When Airmail Hazards Included Buffalo!
Heh, pretty informative, I didn't know most of the facts and I am a fan of both Indian and early aviation history!
When Airmail Hazards Included Buffalo
Walter Windham drew the postmark: a "silhouette of a biplane in flight over the mountains of Asia." Courtesy of the National Postal Museum.
India is an air-minded nation. Philatelist Pradip Jain notes in his 2002 book Indian Airmails that the Ramayama, the ancient Sanskrit epic, includes references to King Nala and Princess Damayanti sending “amorous messages to each other through the medium of a flying, talking swan.” During the Mauryan dynasty (320-185 B.C.), rulers employed homing pigeons to communicate with the far reaches of their empire. “I am sure it would surprise many of my readers,” continues Jain, “to know that to this day, the police of Orissa employ pigeon-mail to communicate with remote, backward and inaccessible areas to the state.”
So it makes sense that India was home to one of the first airmail flights using an airplane. On February 18, 1911, French pilot Henri Péquet stuffed a sack of more than 6,000 postcards and letters into his Humber biplane, took off from a polo field in Allahabad, India, and headed for Naini, just five miles away. (The first recorded airmail flight using an airplane had taken place in Petaluma, California, just one day earlier.)
Philatelists rejoice: France will mark the centenary of Péquet's flight on February 18, 2011.
Péquet was in India at the request of Walter Windham, who had organized a series of demonstration flights. (Windham founded Great Britain’s Aeroplane Club in 1908, and, in 1909, presented the gold cup to Louis Blériot for making the first successful flight across the English Channel.) Péquet arrived in India with a pair of mechanics and a crated airplane; the three represented the Humber Motor Company of England. “Humber…had earlier manufactured single-winged airplanes based on a Blériot design [but] now produced what they called a Roger Sommer craft,” notes the National Postal Museum’s Web site. “The Sommer biplane, a modified Farman biplane…had a 50 horsepower, seven cylinder, Gnome rotary engine.”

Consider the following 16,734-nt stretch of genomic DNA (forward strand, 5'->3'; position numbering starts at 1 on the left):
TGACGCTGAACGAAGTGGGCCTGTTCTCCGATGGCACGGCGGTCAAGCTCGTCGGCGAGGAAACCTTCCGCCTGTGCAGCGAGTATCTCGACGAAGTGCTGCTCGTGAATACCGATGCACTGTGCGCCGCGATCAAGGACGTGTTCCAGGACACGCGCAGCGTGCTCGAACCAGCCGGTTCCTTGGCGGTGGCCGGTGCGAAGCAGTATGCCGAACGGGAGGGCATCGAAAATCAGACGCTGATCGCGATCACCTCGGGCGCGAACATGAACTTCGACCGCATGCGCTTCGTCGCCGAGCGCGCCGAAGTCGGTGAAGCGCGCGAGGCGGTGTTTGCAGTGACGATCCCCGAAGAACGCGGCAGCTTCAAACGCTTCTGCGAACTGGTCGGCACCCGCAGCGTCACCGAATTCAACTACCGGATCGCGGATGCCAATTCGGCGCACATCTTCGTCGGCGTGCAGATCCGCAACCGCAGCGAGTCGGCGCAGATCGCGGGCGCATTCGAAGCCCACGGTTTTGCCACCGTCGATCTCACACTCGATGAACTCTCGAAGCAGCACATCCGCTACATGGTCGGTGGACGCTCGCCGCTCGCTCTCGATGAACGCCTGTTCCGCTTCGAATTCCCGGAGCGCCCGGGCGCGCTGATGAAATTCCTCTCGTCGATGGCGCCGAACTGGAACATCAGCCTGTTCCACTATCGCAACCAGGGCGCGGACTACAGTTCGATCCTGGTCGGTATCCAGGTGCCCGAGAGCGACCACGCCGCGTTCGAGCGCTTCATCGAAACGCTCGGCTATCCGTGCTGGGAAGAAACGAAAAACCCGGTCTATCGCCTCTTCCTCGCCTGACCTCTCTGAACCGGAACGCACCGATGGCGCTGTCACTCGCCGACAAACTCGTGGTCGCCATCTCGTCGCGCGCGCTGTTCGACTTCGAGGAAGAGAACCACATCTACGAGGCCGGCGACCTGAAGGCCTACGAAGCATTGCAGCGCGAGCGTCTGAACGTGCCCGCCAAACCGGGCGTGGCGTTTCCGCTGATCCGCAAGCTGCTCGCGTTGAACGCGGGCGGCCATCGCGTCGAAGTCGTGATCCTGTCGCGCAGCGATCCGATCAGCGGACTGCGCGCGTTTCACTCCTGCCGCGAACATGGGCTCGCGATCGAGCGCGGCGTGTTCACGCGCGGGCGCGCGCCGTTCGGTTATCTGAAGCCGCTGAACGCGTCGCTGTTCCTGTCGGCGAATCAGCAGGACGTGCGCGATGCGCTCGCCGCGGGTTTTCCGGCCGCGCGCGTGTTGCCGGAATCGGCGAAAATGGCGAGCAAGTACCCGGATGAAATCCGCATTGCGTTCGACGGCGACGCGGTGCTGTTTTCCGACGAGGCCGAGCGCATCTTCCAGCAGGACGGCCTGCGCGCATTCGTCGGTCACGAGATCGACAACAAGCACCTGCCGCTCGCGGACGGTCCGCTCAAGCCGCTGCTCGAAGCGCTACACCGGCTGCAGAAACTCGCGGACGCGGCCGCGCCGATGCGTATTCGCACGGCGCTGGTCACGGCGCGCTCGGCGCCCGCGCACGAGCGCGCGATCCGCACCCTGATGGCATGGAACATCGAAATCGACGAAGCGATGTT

Courtesy of the National Postal Museum.
Jain writes that “the [Sommer-type] biplanes performed well at Allahabad, but the [Humber Blériot] monoplane, with lower engine output, did not seem to operate well in the heavy warm air.”
Péquet described his “instruments” to Edmond Petit of French Air Forces [date unknown]: “You would not believe it but our planes at this time were a sight. Before us was just space. I had a watch on my wrist and an altimeter on my left knee.” When asked if he had any special recollections of the flight, Péquet replied, “No, only the buffaloes. Before landing I flew over the Ganga and I was not quite sure that I would make it. [It was] about 3 or 400 metres [wide]. But it was not the unexpected bath but the crocodiles that I feared.”
Péquet went on to become a test pilot; by 1934 he was the chief pilot of the Aero Club of Vichy. He died at age 86, in 1974.
India Post staged a reenactment of Péquet’s flight on February 12, 2011—using a Chetak helicopter, of all things—and has issued a set of stamps commemorating the historic flight.
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